Leaders Without Leadership

One of the greatest threats to an organization is a lack of quality leadership.  We read, hear, and talk about it all the time, but we never find a way to solve the “leadership issue.”  Amazon.com lists more than 63,000 titles when you search for books on leadership.  Clearly, a lot of people have a lot of ideas about what makes a good leader.  I recently conducted a survey of several hundred national organizations regarding what the most important areas for improvement.  The results clearly ranked leadership is the number one issue.  Although the current economic environment was the most important issue for 21 percent of respondents, approximately 46 percent of respondents said the biggest issue is leadership in their organization.

Figure 1: Results of 2010 Productivity Survey

We know that a good leader creates value in a number of ways: the leader’s own productivity, productivity of direct reports, and overall organizational productivity.   A poor leader can impact all three areas by not meeting his or her goals, inhibiting the work or losing direct reports, as well as not contributing to the success of the organization as a whole.

Think about those that have left your organization in the last few years.  How many people left because they could not perform at a high enough level to stay compared to those that could no longer accept poor leadership from their immediate supervisor?  Most surveys indicate that poor leadership skills of a supervisor are one of the top three reasons an employee leaves an organization.  The average cost in recruiting, lost productivity, and training for replacing a professional level employee varies between $12,000 and $40,000 in most industries.  I have worked with numerous organizations where a single, poor leader resulted in significant turnover.  Moreover, I can think of more than a few organizations where those that left in a single year would form one of the best and most formidable teams in their respective industry.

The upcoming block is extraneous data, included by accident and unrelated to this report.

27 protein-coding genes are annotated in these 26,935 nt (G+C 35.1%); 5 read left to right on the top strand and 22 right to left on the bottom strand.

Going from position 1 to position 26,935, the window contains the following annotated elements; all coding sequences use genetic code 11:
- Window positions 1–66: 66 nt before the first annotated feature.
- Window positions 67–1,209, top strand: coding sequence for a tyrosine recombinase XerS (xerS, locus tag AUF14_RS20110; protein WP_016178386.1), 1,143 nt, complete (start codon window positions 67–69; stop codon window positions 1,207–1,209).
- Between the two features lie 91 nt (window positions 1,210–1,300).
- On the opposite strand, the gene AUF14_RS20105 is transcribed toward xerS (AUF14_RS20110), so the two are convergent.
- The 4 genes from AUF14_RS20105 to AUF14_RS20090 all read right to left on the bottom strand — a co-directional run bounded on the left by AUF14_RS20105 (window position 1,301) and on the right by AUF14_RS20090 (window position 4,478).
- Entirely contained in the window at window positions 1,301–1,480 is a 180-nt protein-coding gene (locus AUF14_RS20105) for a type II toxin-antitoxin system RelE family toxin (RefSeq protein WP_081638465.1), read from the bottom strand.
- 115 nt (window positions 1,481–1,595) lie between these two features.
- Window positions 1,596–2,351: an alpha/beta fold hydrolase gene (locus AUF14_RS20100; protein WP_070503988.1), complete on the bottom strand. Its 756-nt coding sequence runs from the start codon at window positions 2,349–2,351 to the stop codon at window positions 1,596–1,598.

Leadership is the biggest organizational challenge, has been, and stands to remain so in the future.

This is not to say we have not made some headway with new theories, more training, and better tools for identifying, challenging, and refining leaders.  The good news is that academics and practitioners are getting closer to identifying what does not work even if we do not have the definitive list of what does.  Over the next several weeks, our blog will discuss the Ten Failures of a Leader in order to explore what research have shown regarding those behaviors that are least desired in a leader.

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